Operational Excellence

Clean Room vs the SubFab: The 5 key reasons to align

The cleanroom cannot function without the vacuum and abatement system. Without its essential services, operations in the cleanroom come to a sudden and costly halt.

The differences between SubFab and the Cleanroom are many, but in some of those differences lie opportunities to improve yields, reduce downtime, avoid scrapped wafers, decrease maintenance costs, increase productivity and profitability, and more.

Below is a summary of the similarities & differences that lie in the equipment, maintenance techniques, measuring practices and the people across the Fab.

Equipment – The cleanroom is typically filled with a wide variety of process tools from many different manufacturers. The range of on-tool vacuum pumps is vast, the variety and complexity of process tools and operating interfaces in the cleanroom makes providing vacuum and support complicated. Fleet management and optimisation is more complex, as tools are grouped and isolated by process.

However, not all cleanroom tools require on-tool vacuum pumps, but almost all tools require vacuum and abatement services down in the Sub Fab. In contrast to the cleanroom, the Sub Fab, is usually a large open space packed with vacuum pumps, abatement systems, in many cases, from a single manufacturer. Yes, this lends itself well to fleet management.  But significant variations within the equipment fleet reflect the complexity found in the cleanroom. Vacuum and abatement equipment behave differently from process to process, depending on the type of process (deposition, etching, or cleaning). Making poor maintenance decisions can create inefficiency, downtime and critical safety hazards. Fleet management must have the attention to detail and expert support, that is just as important as in the cleanroom. 

Maintenance – In the cleanroom, the physical constraints of the large integrated process tools means maintenance is almost always performed on-site. Process tool maintenance is typically managed on a time or count basis interval, although more recently there is a rise of predictive or condition-based analytics driving maintenance decisions.

In the Sub Fab technology advancements have allowed the meantime between service for vacuum and abatement equipment to become much longer than those for process tools. Some critical pumps and abatement systems are maintained on a regular schedule, but maintenance tends to be reactive – sometimes even run-to-fail, with back-up pumps at the ready. This dilutes the benefit of the longer service intervals and can cause unplanned tool downtime. 

Measuring – Differences in the way vacuum equipment is monitored and measured in cleanroom and SubFab reflect of the different aspects of the process they address. In the chamber, process vacuum is critical and process engineers constantly monitor vacuum levels, check for leaks, and detect process endpoints. Most of these vacuum sensors are add-ons, typically not natively integrated with the process tools. Frequent measurements and inspections are used to confirm process performance. The cleanroom operational paradigm is inherently data intensive.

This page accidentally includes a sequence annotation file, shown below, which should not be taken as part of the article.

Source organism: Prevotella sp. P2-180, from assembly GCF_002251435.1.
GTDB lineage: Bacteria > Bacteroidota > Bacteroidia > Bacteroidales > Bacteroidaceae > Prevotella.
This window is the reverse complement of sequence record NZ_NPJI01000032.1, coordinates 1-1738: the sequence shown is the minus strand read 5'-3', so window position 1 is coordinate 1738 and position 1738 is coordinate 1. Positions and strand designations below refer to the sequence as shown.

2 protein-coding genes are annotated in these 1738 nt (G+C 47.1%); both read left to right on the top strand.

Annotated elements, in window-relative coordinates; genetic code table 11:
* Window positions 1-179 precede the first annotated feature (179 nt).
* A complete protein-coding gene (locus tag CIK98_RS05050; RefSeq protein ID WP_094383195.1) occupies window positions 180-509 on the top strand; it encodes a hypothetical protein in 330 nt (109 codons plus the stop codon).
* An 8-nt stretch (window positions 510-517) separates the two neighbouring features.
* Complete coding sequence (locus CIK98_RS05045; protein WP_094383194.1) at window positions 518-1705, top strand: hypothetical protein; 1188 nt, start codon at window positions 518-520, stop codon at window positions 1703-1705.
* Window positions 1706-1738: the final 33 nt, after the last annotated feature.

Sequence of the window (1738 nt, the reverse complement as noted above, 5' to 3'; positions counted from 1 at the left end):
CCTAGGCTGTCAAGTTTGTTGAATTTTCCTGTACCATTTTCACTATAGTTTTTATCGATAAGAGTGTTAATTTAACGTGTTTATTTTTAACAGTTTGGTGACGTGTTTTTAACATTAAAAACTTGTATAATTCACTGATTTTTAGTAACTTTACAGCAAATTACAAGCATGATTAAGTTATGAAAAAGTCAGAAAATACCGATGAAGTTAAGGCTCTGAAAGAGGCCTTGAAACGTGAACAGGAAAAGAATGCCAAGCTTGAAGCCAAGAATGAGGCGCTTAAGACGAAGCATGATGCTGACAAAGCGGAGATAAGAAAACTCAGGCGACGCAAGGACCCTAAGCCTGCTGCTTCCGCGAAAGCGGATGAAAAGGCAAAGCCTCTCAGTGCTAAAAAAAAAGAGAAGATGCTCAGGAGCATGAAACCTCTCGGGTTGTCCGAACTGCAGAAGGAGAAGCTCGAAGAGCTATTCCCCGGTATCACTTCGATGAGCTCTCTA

Sensors for SubFab vacuum equipment are typically integrated, with many hundreds of relevant vacuum and abatement parameters monitored and available through equipment controllers. This can go up to thousands of parameters for the most complicated equipment, such as those supporting EUV lithography tools.  This represents a significant data set that needs to be integrated with fab process data. But in the sub-fab, we have yet to take full advantage of the insights we might derive from this data. Smart Manufacturing initiatives are now making inroads into this potential, and we expect to reap the benefits in the years ahead.

People – Creating integrated circuits requires many people with a wide range of skills and both theoretical and hands-on knowledge.  These skills range across physics and chemistry, materials science, electrical engineering and electronics, mechanical engineering, control systems and more.  The skill sets and people needed again reflect the different aspects of the process carried out in the cleanroom vs the sub-fab. In the cleanroom, operators, technicians, and engineers are highly skilled – PhD’s are not uncommon.

On-site sub-fab personnel are also highly skilled, particularly in view of the risks posed by hazardous materials, but because much of the maintenance is performed off-site, there is also an army of highly skilled technicians and PhD engineers working behind the scenes at the service and manufacturing facilities. This PhD level knowledge of process chemistries and vacuum physics is crucial in designing both equipment and maintenance procedures, and, when needed, in solving problems on site. As a significant amount of the sub-fab’s domain expertise is based off-site, maintenance complexity is hidden and opportunities to optimize its effectiveness are often overlooked.

There are many differences between the clean room and the SubFab, but in these differences lie opportunities to improve yields, reduce downtime, avoid scrapped wafers, decrease maintenance costs and more.

Download this infographic for a summary that explores the key reasons to align the Clean Room and the SubFab.

Infographic preview "Clean Room vs The SubFab and the 5 key reasons to align".

Infographic preview “Clean Room vs The SubFab and the 5 key reasons to align”.

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